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AP NewsBreak: Ferguson leaders, DOJ officials to meet again

By JIM SALTER
Associated Press

ST. LOUIS (AP) - Ferguson city leaders will meet with Justice Department officials in about two weeks and provide a plan for ways to improve the police department following a scathing report released this week, Mayor James Knowles III said Friday.

Knowles told The Associated Press that the goal is to work out an agreement with the federal government. A specific meeting date has not been set.

"They want to hear what we will do," Knowles said in a telephone interview. "We're going to hopefully work out some sort of agreement and we'll move forward.

"We've got to come up with solutions now," Knowles said.

The Justice Department on Wednesday cleared Darren Wilson, the white former Ferguson officer who shot Michael Brown, of federal civil rights charges in the death of the 18-year-old, who was black and unarmed. A St. Louis County grand jury also found no evidence of a crime and announced in November that Wilson would face no state charges.

But a separate Justice Department report released Wednesday found patterns of racial profiling, bigotry and profit-driven law enforcement and court practices in the St. Louis County suburb that has come to represent the tension between minorities and American police nationwide. Most of Ferguson's police officers and top elected officials are white, but two-thirds of the 21,000 residents are black.

Knowles said city leaders are still going over the report "line by line" before determining reforms. Asked about Police Chief Tom Jackson, Knowles said he still leads the police force, but the mayor declined to discuss Jackson's future. Messages seeking comment from Jackson were not returned.

"I'm not here to just chop heads," Knowles said. "We have to evaluate everything in the report, pick out what are the systemic issues and what are the things we can fix."

The report uncovered racist emails from three city employees, including some that belittled black residents or President Barack Obama. Knowles said all three employees responsible for those emails ended employment with the city on Thursday. He declined to say if they were fired or resigned and would not provide their names or titles.

But Ferguson city spokesman Jeff Small said court clerk Mary Ann Twitty was fired. He said the other two employees worked for the police department, but he did not release their names. A message left for Twitty was not returned.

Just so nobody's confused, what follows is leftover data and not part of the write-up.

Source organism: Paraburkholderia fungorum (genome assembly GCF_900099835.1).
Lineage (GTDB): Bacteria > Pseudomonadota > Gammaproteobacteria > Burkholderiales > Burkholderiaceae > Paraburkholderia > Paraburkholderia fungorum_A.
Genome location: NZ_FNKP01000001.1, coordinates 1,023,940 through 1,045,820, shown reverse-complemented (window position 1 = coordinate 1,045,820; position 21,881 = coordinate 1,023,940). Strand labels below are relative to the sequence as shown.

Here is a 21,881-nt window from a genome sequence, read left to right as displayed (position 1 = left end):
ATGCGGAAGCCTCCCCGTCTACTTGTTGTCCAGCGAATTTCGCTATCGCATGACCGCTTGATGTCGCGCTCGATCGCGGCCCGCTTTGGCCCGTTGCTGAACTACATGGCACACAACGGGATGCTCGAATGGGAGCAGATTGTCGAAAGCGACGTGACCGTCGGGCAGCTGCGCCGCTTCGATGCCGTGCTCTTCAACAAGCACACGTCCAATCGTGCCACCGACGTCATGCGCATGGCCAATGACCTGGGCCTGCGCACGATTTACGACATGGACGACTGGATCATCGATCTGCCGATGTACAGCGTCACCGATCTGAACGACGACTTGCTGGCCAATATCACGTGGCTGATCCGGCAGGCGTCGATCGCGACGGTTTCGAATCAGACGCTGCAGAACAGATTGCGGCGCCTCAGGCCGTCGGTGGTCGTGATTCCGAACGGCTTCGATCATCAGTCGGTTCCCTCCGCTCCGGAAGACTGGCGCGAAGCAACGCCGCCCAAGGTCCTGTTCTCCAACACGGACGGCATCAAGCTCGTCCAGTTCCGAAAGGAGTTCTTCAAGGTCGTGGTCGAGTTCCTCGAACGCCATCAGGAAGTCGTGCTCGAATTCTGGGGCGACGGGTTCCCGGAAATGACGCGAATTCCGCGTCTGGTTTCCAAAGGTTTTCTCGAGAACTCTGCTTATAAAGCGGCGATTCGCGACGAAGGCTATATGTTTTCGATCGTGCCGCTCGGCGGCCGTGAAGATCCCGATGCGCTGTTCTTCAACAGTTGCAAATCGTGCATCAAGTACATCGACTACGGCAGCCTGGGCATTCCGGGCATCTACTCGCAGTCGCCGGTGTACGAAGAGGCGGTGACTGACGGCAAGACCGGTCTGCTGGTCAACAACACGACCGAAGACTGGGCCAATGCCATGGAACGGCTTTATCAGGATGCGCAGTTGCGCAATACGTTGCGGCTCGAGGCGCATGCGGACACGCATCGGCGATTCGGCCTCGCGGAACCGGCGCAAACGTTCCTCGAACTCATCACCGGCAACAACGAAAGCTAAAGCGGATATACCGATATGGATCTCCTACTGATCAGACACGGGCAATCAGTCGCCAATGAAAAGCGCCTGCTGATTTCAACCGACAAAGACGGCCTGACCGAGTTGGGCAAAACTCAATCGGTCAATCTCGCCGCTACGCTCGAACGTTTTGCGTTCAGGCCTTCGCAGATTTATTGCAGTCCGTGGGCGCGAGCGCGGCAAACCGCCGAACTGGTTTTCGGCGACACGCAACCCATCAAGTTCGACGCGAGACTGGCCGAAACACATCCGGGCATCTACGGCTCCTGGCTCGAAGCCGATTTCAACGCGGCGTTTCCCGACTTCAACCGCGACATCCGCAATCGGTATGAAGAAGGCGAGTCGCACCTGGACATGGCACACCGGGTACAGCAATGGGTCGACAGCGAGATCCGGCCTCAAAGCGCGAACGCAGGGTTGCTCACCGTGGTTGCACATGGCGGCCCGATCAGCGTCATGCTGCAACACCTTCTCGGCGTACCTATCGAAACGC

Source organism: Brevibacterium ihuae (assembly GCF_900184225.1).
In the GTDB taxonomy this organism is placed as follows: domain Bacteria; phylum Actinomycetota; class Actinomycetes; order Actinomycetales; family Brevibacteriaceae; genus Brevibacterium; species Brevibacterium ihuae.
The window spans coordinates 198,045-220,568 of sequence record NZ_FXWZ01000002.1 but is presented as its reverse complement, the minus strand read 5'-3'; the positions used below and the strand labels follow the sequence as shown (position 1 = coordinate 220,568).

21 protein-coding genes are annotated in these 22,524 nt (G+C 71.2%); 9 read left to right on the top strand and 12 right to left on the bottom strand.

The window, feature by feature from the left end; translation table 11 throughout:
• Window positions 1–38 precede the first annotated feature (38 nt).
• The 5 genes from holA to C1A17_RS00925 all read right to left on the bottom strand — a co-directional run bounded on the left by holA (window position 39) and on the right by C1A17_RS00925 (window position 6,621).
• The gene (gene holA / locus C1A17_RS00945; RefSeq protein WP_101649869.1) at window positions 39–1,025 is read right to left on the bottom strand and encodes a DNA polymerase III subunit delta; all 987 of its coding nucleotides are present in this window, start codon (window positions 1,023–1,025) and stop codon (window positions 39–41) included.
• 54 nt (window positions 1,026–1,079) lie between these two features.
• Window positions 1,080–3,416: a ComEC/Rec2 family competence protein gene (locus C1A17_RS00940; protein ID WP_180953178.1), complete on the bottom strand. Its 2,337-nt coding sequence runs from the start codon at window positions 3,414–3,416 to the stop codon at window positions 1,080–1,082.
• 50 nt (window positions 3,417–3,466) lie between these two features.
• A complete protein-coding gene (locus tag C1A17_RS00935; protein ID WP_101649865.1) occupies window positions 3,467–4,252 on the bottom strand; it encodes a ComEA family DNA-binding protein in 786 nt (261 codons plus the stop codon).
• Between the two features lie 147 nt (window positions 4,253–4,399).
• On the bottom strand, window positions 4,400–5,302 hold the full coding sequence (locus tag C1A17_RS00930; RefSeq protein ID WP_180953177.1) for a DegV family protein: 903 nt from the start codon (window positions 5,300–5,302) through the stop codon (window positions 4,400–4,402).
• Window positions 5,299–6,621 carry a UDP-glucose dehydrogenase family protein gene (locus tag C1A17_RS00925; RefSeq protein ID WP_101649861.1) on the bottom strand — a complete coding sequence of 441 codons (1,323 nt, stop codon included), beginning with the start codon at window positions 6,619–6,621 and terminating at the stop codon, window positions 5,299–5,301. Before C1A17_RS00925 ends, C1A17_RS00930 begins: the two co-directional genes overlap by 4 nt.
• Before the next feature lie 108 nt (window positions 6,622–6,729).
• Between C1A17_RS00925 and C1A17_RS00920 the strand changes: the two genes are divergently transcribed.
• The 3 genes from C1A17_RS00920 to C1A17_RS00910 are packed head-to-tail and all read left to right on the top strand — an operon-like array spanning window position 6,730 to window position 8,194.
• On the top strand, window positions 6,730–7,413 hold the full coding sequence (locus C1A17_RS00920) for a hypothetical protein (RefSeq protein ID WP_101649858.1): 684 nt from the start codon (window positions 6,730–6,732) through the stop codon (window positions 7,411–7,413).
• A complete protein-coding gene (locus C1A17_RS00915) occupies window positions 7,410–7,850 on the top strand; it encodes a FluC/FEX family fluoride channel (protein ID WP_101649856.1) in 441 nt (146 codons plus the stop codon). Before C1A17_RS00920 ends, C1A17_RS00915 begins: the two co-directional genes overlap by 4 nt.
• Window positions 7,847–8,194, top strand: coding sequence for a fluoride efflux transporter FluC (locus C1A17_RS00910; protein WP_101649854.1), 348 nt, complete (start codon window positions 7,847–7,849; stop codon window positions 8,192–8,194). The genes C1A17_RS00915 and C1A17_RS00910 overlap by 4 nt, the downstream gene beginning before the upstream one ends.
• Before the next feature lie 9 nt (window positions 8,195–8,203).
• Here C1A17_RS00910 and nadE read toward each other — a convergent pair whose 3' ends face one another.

The mayor said he first learned of the emails Wednesday after meeting with Justice Department officials in St. Louis. He said he was so incensed that he ordered the accounts of all three employees disabled while he was in the car returning to Ferguson after the meeting.

Knowles said there was no evidence that Jackson or other police administrators were aware of those emails.

Attorneys for Brown's parents on Thursday announced plans for a wrongful-death lawsuit against the city and Wilson. By midday Friday, the suit had not been filed either in state or federal court.

The Justice Department report on the police department found that black drivers were more than twice as likely as others to be searched during routine traffic stops. Minority residents bear the burden of fines and court costs expected to generate $3 million this fiscal year. Black residents were more likely to face excessive force from police, often during unwarranted stops.

Some have called on the city to dissolve the 54-officer police force and allow either St. Louis County or a neighboring municipality to take over patrols. Knowles said there is "zero" percent chance of that happening.

"I don't say that defiantly," he said. "Our people (residents) have been asking us to keep our own department and for the citizens to have input in making changes."

Knowles said he was disappointed that Justice officials waited until releasing the report to advise him and other city leaders about some of the problems.

"There's a lot of things they could have told us sooner and we would have dealt with it," he said.

Still, he said it is clear that his community will benefit from the scrutiny.

"Ferguson is going to end up being reformed," Knowles said. "You can't draw any conclusion other than Ferguson will be better after this."

___

Alan Scher Zagier in St. Louis contributed to this report.

Copyright 2015 The Associated Press. All rights reserved. This material may not be published, broadcast, rewritten or redistributed.


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